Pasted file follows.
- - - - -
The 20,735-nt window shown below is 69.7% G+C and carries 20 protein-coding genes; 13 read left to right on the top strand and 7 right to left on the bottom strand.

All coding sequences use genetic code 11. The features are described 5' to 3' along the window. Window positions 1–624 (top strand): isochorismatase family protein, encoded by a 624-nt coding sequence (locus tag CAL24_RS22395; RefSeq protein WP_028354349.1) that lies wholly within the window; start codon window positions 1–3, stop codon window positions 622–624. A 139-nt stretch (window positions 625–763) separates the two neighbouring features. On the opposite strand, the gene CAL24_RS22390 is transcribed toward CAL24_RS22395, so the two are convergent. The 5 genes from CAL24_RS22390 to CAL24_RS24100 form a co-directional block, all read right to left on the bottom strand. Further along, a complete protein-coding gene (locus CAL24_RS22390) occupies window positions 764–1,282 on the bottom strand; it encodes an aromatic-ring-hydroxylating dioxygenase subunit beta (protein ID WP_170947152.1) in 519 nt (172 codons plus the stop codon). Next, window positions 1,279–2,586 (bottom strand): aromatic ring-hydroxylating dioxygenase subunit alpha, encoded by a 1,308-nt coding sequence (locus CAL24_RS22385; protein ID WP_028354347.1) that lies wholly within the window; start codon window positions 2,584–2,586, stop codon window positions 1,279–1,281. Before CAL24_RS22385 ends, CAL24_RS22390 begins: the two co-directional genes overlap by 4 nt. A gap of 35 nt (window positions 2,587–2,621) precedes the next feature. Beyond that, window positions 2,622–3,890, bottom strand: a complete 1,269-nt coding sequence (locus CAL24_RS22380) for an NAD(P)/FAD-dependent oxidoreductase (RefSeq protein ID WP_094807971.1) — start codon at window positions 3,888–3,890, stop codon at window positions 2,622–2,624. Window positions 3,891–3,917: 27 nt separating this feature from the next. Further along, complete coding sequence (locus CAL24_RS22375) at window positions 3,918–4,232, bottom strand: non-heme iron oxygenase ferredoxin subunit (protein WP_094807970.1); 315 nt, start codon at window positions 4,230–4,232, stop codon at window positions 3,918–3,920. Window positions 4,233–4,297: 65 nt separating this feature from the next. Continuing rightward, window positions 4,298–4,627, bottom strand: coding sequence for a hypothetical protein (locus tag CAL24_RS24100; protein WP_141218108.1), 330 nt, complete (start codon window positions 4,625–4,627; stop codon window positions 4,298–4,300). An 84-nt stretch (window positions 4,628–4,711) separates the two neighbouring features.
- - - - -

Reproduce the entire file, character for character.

The 20,735-nt window shown below is 69.7% G+C and carries 20 protein-coding genes; 13 read left to right on the top strand and 7 right to left on the bottom strand.

All coding sequences use genetic code 11. The features are described 5' to 3' along the window. Window positions 1–624 (top strand): isochorismatase family protein, encoded by a 624-nt coding sequence (locus tag CAL24_RS22395; RefSeq protein WP_028354349.1) that lies wholly within the window; start codon window positions 1–3, stop codon window positions 622–624. A 139-nt stretch (window positions 625–763) separates the two neighbouring features. On the opposite strand, the gene CAL24_RS22390 is transcribed toward CAL24_RS22395, so the two are convergent. The 5 genes from CAL24_RS22390 to CAL24_RS24100 form a co-directional block, all read right to left on the bottom strand. Further along, a complete protein-coding gene (locus CAL24_RS22390) occupies window positions 764–1,282 on the bottom strand; it encodes an aromatic-ring-hydroxylating dioxygenase subunit beta (protein ID WP_170947152.1) in 519 nt (172 codons plus the stop codon). Next, window positions 1,279–2,586 (bottom strand): aromatic ring-hydroxylating dioxygenase subunit alpha, encoded by a 1,308-nt coding sequence (locus CAL24_RS22385; protein ID WP_028354347.1) that lies wholly within the window; start codon window positions 2,584–2,586, stop codon window positions 1,279–1,281. Before CAL24_RS22385 ends, CAL24_RS22390 begins: the two co-directional genes overlap by 4 nt. A gap of 35 nt (window positions 2,587–2,621) precedes the next feature. Beyond that, window positions 2,622–3,890, bottom strand: a complete 1,269-nt coding sequence (locus CAL24_RS22380) for an NAD(P)/FAD-dependent oxidoreductase (RefSeq protein ID WP_094807971.1) — start codon at window positions 3,888–3,890, stop codon at window positions 2,622–2,624. Window positions 3,891–3,917: 27 nt separating this feature from the next. Further along, complete coding sequence (locus CAL24_RS22375) at window positions 3,918–4,232, bottom strand: non-heme iron oxygenase ferredoxin subunit (protein WP_094807970.1); 315 nt, start codon at window positions 4,230–4,232, stop codon at window positions 3,918–3,920. Window positions 4,233–4,297: 65 nt separating this feature from the next. Continuing rightward, window positions 4,298–4,627, bottom strand: coding sequence for a hypothetical protein (locus tag CAL24_RS24100; protein WP_141218108.1), 330 nt, complete (start codon window positions 4,625–4,627; stop codon window positions 4,298–4,300). An 84-nt stretch (window positions 4,628–4,711) separates the two neighbouring features.